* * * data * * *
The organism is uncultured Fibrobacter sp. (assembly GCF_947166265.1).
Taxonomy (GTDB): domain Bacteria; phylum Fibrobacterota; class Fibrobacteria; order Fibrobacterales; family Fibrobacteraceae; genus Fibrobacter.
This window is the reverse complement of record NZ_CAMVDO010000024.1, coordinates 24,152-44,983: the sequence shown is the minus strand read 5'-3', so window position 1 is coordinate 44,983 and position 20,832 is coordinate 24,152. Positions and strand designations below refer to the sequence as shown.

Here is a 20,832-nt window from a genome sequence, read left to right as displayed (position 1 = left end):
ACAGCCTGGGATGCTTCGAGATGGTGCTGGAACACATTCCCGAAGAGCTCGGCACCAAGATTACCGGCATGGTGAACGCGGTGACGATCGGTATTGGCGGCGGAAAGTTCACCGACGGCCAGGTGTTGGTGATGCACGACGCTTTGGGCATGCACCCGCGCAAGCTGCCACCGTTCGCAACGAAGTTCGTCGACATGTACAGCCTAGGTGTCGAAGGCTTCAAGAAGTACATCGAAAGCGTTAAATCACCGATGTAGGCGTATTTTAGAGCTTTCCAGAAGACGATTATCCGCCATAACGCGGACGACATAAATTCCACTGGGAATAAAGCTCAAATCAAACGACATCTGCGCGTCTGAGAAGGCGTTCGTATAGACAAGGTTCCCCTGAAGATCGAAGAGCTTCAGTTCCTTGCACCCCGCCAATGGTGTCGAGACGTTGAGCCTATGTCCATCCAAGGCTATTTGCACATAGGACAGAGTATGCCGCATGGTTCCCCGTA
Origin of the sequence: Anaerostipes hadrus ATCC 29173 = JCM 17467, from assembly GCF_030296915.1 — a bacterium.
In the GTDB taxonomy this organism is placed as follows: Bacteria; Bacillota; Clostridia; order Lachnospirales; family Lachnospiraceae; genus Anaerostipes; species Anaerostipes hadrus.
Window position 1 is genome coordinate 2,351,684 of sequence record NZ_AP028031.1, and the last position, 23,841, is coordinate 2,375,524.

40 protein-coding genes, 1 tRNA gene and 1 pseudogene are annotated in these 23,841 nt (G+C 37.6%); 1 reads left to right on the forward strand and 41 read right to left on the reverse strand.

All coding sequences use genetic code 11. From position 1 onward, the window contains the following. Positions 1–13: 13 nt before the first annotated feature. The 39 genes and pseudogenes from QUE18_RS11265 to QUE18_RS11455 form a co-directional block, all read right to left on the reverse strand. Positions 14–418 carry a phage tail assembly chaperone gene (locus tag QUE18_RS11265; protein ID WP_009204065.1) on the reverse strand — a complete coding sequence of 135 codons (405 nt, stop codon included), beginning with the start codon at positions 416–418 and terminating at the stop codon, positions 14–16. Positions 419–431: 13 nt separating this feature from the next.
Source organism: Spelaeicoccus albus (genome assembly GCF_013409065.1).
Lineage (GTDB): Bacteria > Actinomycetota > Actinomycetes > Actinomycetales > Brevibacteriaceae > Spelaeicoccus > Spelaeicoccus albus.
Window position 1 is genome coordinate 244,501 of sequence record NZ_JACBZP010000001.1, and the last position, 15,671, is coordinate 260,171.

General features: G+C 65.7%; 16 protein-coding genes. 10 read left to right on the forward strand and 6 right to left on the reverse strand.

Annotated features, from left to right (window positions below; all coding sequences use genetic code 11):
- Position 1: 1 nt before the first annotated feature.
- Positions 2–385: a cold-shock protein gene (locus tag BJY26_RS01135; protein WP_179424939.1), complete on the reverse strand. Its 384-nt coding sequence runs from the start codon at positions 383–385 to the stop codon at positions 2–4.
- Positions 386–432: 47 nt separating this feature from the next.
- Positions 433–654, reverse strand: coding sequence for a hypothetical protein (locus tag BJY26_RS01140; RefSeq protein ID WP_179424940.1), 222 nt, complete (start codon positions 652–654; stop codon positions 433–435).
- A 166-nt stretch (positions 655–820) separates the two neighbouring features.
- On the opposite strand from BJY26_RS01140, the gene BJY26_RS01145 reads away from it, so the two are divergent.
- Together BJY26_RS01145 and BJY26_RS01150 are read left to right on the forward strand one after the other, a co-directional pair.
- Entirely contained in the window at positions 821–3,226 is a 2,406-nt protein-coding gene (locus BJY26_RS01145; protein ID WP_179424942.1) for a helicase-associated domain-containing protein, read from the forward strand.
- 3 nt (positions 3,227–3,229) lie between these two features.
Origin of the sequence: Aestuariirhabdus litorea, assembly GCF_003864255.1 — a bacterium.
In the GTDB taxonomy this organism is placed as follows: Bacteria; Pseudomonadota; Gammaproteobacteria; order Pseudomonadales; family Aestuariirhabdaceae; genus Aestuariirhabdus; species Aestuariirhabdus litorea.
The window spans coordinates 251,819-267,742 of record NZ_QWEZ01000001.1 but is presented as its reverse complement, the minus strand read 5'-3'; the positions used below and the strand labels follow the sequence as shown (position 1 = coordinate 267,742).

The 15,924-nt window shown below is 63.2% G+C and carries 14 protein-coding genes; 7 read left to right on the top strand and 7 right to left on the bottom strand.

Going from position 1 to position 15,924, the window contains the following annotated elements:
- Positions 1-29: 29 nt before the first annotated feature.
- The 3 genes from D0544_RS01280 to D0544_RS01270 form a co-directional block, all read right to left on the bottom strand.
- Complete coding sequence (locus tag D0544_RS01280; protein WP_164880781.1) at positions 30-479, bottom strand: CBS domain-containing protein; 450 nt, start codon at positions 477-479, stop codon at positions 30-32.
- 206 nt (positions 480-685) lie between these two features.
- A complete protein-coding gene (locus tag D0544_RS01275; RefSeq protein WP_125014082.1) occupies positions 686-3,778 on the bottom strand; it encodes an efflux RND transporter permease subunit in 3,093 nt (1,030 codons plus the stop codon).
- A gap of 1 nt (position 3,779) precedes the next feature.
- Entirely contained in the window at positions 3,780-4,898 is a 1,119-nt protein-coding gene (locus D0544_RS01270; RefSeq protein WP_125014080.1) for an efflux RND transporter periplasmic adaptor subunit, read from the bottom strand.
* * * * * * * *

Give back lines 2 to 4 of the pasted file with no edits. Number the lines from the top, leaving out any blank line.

Taxonomy (GTDB): domain Bacteria; phylum Fibrobacterota; class Fibrobacteria; order Fibrobacterales; family Fibrobacteraceae; genus Fibrobacter.
This window is the reverse complement of record NZ_CAMVDO010000024.1, coordinates 24,152-44,983: the sequence shown is the minus strand read 5'-3', so window position 1 is coordinate 44,983 and position 20,832 is coordinate 24,152. Positions and strand designations below refer to the sequence as shown.

Here is a 20,832-nt window from a genome sequence, read left to right as displayed (position 1 = left end):